All I needed was a sky free of chaos. All I wanted was a place in which I could hide. At the entrance of the school I had been attending, it became normal to see a tank and soldiers passing by, and their presence signified everything but to keep us safe. The distant lights of the city from the top of the mountain were of houses that at some point had lost a loved one at the hands of an inhumane system of ruling.

You see, it is crazy how much difference distance from something or someone or the lack thereof can make, isn’t it?

The thing is, we will never be able to truly learn about something or fully become knowledgeable of it if we only look at it from a distance. We will never be able to understand the world in which we live if we only scratch the surface. Arriving at UR, we were all uncertain of what lay ahead. Slowly, as we jumped from one class to another, from one conversation to another, doors of possibilities and opportunities opened.

Throughout the four years we were able to discover so much about ourselves and about each other. We learned, explored, and challenged ourselves to better understand who we are and who we will become. Coming in, we were a bit lost, going from one strange building to another. Now, in every corner we engraved a memory, and the place that was once strange became home.

Whatever degree each one of us will be graduating with today, let’s use it to better connect with one another. Let’s use it to build bridges and to knock walls of separation down. Whether it is four years ago or four years from now, we will always be one web. As students of UR, as people of this globe, what happens here next door or thousands of miles away from us is about all of us.

What happens outside our doors in Ukraine, Iraq, Afghanistan, Syria, Palestine, or elsewhere is about all of us. It’s about our humanity. So above everything, let’s use our knowledge, our explorations, and discoveries to protect our humanity and our compassion towards one another. As author Ina Korn Brown once said, it is one’s duty and obligation to help create a social order in which persons are more important than things, ideas more precious than gadgets, and in which individuals are judged on the basis of their personal worth.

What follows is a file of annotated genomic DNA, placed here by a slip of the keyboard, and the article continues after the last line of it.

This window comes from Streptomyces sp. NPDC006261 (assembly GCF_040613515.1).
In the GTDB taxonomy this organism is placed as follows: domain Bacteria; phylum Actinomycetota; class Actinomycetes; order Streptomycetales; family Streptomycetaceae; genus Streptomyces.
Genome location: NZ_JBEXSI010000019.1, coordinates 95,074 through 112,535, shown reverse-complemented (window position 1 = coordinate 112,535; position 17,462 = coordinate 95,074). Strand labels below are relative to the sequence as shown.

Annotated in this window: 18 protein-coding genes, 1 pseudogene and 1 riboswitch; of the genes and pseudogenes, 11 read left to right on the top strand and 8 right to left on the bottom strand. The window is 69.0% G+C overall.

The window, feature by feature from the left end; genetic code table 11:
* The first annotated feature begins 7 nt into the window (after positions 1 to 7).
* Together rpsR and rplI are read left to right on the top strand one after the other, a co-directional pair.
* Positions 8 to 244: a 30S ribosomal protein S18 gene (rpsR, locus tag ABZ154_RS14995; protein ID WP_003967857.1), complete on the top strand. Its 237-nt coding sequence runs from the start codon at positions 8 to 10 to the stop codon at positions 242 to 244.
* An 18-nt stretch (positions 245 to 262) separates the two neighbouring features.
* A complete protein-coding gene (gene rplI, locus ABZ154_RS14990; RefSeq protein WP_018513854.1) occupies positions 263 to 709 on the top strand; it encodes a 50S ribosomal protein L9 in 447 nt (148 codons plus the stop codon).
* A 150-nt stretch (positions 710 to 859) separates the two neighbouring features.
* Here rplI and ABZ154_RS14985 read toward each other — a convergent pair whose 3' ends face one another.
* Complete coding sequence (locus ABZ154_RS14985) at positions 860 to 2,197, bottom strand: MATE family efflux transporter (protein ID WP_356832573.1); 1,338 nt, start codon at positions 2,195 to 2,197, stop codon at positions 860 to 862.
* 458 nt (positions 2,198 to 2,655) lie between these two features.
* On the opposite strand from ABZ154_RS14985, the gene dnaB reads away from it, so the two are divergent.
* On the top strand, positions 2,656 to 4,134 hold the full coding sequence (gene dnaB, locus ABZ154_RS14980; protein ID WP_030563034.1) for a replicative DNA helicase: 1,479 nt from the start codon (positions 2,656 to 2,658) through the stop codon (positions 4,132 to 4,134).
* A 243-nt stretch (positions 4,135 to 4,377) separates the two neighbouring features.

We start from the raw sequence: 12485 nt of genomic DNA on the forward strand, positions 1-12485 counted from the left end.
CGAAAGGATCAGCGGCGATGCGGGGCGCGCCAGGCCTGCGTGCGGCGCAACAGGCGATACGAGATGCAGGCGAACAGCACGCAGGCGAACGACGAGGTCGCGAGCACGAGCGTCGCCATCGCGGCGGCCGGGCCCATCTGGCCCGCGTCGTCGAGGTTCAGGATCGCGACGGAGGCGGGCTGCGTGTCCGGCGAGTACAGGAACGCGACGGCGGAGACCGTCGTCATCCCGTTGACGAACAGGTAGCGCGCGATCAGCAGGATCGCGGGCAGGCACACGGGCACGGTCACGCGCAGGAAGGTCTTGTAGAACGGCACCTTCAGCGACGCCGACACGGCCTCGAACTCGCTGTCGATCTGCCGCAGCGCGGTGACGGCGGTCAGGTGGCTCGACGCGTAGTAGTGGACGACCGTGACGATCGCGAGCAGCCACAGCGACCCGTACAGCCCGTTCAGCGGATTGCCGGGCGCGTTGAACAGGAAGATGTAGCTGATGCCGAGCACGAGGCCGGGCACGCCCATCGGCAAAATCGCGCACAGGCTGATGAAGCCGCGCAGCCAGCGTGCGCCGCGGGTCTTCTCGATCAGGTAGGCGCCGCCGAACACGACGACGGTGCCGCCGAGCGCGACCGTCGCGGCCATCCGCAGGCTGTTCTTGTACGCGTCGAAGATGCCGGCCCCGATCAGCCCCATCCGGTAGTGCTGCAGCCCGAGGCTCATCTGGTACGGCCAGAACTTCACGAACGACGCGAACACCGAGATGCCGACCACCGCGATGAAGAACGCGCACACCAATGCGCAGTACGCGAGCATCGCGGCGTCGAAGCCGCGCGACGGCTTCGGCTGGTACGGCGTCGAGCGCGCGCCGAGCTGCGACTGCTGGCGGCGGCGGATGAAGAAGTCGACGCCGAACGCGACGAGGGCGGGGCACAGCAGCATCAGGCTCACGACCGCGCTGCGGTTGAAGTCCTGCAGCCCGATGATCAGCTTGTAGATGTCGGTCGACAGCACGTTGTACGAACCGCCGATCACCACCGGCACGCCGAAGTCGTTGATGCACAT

When we worship, pray, or feel compassion. When we enjoy a painting, a sunset, or a sonata. When we think and reason, pursue ideas, seek truth, or read a book. When we protect the weak and the helpless. When we honor the noble and cherish the good. When we cooperate with one another to build a better world, our behavior is worthy of our status as human beings.

Inside each one of us, there is a desire to learn and discover. And the truth is, some discoveries will shock us. Some will shake the ground upon which we walk. Some will change us from within. But the best ones are those that connect us with one another and remind us that at the end of the day, we are all made of stardust.

The best ones are those that teach us to walk in humility. For no matter how far we rise, our knowledge will always be limited. As the Quran states, And

of knowledge, you, mankind, have only been given a little. Class of 2022, congratulations. The universe inside you and beyond yourselves awaits your discovery.

Sana Azem